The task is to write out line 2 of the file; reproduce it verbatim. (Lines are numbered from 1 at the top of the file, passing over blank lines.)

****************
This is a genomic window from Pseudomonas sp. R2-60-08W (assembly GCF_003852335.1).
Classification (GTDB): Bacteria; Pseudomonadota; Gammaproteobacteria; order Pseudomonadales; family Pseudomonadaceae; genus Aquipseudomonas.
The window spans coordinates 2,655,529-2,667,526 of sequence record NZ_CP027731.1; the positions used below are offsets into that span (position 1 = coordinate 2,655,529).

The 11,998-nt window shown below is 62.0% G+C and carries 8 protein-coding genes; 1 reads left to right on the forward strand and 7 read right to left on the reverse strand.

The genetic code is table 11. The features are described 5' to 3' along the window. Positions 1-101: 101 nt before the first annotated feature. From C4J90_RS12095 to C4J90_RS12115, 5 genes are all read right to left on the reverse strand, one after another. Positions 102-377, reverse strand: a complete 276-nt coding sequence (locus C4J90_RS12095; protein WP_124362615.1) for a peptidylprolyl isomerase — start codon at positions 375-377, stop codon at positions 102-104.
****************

Classification (GTDB): Bacteria; Pseudomonadota; Gammaproteobacteria; order Pseudomonadales; family Pseudomonadaceae; genus Aquipseudomonas.